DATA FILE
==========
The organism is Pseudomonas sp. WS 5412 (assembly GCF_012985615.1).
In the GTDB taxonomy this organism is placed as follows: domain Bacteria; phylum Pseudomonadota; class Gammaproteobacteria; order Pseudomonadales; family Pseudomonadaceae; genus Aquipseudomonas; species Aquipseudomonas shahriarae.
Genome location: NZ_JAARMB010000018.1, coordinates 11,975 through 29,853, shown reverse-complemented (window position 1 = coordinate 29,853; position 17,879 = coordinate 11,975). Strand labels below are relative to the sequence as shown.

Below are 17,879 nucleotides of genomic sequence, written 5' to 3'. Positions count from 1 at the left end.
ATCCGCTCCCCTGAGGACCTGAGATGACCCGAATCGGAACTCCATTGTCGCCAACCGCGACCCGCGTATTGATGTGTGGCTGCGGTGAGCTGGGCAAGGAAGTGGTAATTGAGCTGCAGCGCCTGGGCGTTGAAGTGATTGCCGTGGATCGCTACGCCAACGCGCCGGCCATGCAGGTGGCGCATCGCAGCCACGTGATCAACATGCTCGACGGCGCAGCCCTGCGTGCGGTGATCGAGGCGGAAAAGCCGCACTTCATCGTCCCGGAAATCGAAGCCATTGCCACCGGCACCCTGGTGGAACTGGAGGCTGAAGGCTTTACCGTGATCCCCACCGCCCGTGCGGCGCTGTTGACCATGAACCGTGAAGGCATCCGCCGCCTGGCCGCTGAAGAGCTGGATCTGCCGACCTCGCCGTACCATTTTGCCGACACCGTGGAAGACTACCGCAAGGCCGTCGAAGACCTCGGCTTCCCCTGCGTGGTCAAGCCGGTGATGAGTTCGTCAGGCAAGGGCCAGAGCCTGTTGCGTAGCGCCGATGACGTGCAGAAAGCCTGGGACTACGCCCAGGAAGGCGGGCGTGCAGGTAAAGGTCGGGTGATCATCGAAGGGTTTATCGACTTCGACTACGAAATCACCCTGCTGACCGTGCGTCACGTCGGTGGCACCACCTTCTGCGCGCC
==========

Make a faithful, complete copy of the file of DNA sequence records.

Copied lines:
The organism is Pseudomonas sp. WS 5412 (assembly GCF_012985615.1).
In the GTDB taxonomy this organism is placed as follows: domain Bacteria; phylum Pseudomonadota; class Gammaproteobacteria; order Pseudomonadales; family Pseudomonadaceae; genus Aquipseudomonas; species Aquipseudomonas shahriarae.
Genome location: NZ_JAARMB010000018.1, coordinates 11,975 through 29,853, shown reverse-complemented (window position 1 = coordinate 29,853; position 17,879 = coordinate 11,975). Strand labels below are relative to the sequence as shown.

Below are 17,879 nucleotides of genomic sequence, written 5' to 3'. Positions count from 1 at the left end.
ATCCGCTCCCCTGAGGACCTGAGATGACCCGAATCGGAACTCCATTGTCGCCAACCGCGACCCGCGTATTGATGTGTGGCTGCGGTGAGCTGGGCAAGGAAGTGGTAATTGAGCTGCAGCGCCTGGGCGTTGAAGTGATTGCCGTGGATCGCTACGCCAACGCGCCGGCCATGCAGGTGGCGCATCGCAGCCACGTGATCAACATGCTCGACGGCGCAGCCCTGCGTGCGGTGATCGAGGCGGAAAAGCCGCACTTCATCGTCCCGGAAATCGAAGCCATTGCCACCGGCACCCTGGTGGAACTGGAGGCTGAAGGCTTTACCGTGATCCCCACCGCCCGTGCGGCGCTGTTGACCATGAACCGTGAAGGCATCCGCCGCCTGGCCGCTGAAGAGCTGGATCTGCCGACCTCGCCGTACCATTTTGCCGACACCGTGGAAGACTACCGCAAGGCCGTCGAAGACCTCGGCTTCCCCTGCGTGGTCAAGCCGGTGATGAGTTCGTCAGGCAAGGGCCAGAGCCTGTTGCGTAGCGCCGATGACGTGCAGAAAGCCTGGGACTACGCCCAGGAAGGCGGGCGTGCAGGTAAAGGTCGGGTGATCATCGAAGGGTTTATCGACTTCGACTACGAAATCACCCTGCTGACCGTGCGTCACGTCGGTGGCACCACCTTCTGCGCGCC